Thus, for instance, Composition 98 of the Jordanian Penal Code is a clear example of circular demarcation as it is used by Jordanian courts. Also, the so-called “artistic defence” may be laterally discriminative. Due to the laterally discriminative operation of Article 98 of the Penal Code, Jordan, as a party to the ICCPR, violates the non-discrimination clauses of the Covenant.
Also, similar laws violate the right to equivalency before the law as provided for in Article 14 of the ICCPR. Under CEDAW, directly discriminative laws relating to recognizing killings can be seen as violations of Section 2(c). Arguably, laws similar to provocation defence laws give a defence to citizens, mainly men.
Also, Section 2(c) is applicable in cases of circular demarcation as it obliges countries to ensure that women are defended against any form of demarcation. In this environment, the operation of the law results in discriminatory goods. Thus,e.g., Jordan violates Article 2 due to the court operation of Article 98 of the Penal Code. Also, frequently with mischievous goods for the women concerned, it implies that the government of Pakistan has failed in its duty to ensure the protection of women against demarcation through ” competent public bars.”
What the law ought to be for honour killings
Due to the rise in honour killings, the Indian government is amending India’s penal code, 1860, to address honour killings. But there are a few sections in our constitution for honour killing. These are as follows:
- Sections 299 to 304 are culpable homicide which penalizes anyone accused of a murder that does not amount to murder. The punishment for murder is a life judgment or death and forfeiture.
- Section 307 is an attempt to murder, which has a sentence of over 10 years and a fine. However, the penalty can extend to life imprisonment if a person is hurt. Section 308 punishes the attempt to commit reproachable homicide with imprisonment for more than three years, a fine, or both.
- Sections 120A and B provide information about anyone who is a party to a felony conspiracy.
- Sections 107-116 punish people who assist in crimes such as murder and reprehensible homicide.
- Sections 34 and 35 penalize felonious acts done by several people in the headway of common intention.
Smt. Laxmi Kachhwaha vs. State of Rajasthan (1999)
In this case, a PIL was filed in the Rajasthan High Court against the Khap Panchayat who were operating illegally. The court came out to the conclusion that the Khap panchayat should be restricted for their operation and their people should be behind the bars.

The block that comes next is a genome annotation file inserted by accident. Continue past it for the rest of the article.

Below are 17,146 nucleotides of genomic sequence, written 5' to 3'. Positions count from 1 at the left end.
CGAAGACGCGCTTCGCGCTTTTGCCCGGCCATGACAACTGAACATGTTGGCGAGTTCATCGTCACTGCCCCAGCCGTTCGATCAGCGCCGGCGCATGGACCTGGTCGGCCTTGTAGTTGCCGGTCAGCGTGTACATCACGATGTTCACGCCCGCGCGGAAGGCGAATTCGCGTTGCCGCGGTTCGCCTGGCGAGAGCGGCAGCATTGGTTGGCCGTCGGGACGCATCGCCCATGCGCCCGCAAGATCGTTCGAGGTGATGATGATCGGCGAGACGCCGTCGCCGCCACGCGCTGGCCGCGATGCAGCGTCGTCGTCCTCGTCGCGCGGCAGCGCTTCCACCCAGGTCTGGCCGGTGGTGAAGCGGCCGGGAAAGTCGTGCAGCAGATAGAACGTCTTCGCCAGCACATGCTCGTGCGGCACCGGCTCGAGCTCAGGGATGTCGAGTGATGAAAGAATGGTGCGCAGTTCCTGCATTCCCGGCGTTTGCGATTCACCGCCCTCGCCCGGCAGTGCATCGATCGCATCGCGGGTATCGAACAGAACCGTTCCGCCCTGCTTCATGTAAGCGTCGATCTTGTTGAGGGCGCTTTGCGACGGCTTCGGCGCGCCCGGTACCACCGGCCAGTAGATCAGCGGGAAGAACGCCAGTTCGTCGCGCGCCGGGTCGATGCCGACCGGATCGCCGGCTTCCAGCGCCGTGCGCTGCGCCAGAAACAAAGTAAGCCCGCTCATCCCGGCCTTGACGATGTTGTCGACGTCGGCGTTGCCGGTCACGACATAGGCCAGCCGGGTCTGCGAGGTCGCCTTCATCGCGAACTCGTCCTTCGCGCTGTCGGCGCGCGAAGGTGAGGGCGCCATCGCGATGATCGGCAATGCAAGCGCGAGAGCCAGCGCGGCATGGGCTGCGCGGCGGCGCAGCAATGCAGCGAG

Manoj Babli case on March 11, 2011
Two victims, Manoj and Babli, are involved in this historic case of an honour killing. The Khap Panchayat determined that they should both recognize each other as their brother and sister because they both loved one other and had married in defiance of the Khap Panchayat’s wishes. They weren’t prepared to accept this, though. Insecticides were compelled down their throats when they protested. After being strangled, their bodies were dumped into the canal. After this, some family members who were involved in this crime got arrested and sentenced to life imprisonment.
Honour killings are India’s most brutal and violent crimes against anyone. It has a long history in Indian culture and is still rehearsed in numerous corridors of the country. Cases similar to these show that further than half of the Indians still lead lives within the strong pillars of the estate system and indeed moment youths don’t have the power to make opinions regarding their own lives.
To see that indeed moment, people blindly commit similar barbaric crimes and consider it an act of sanctifying the impure shows that India has not streamlined. Development has to be from the very base, the core. Or differently, it’s just a concave rustic structure eaten on the inside by the termites that ultimately come crashing down. Caste, religion, communities, and traditional beliefs are the main reasons. Indeed though the all Domestic Women’s Association offered multitudinous recommendations, the government took no action, and India still lacks a specific law.
- India penal code, 1860 Bare act
- Special Marriage Act, 1954
- International Convention of Human Rights, 1948
- International Convention of Civil and Political Rights, 1996
- Constitution of India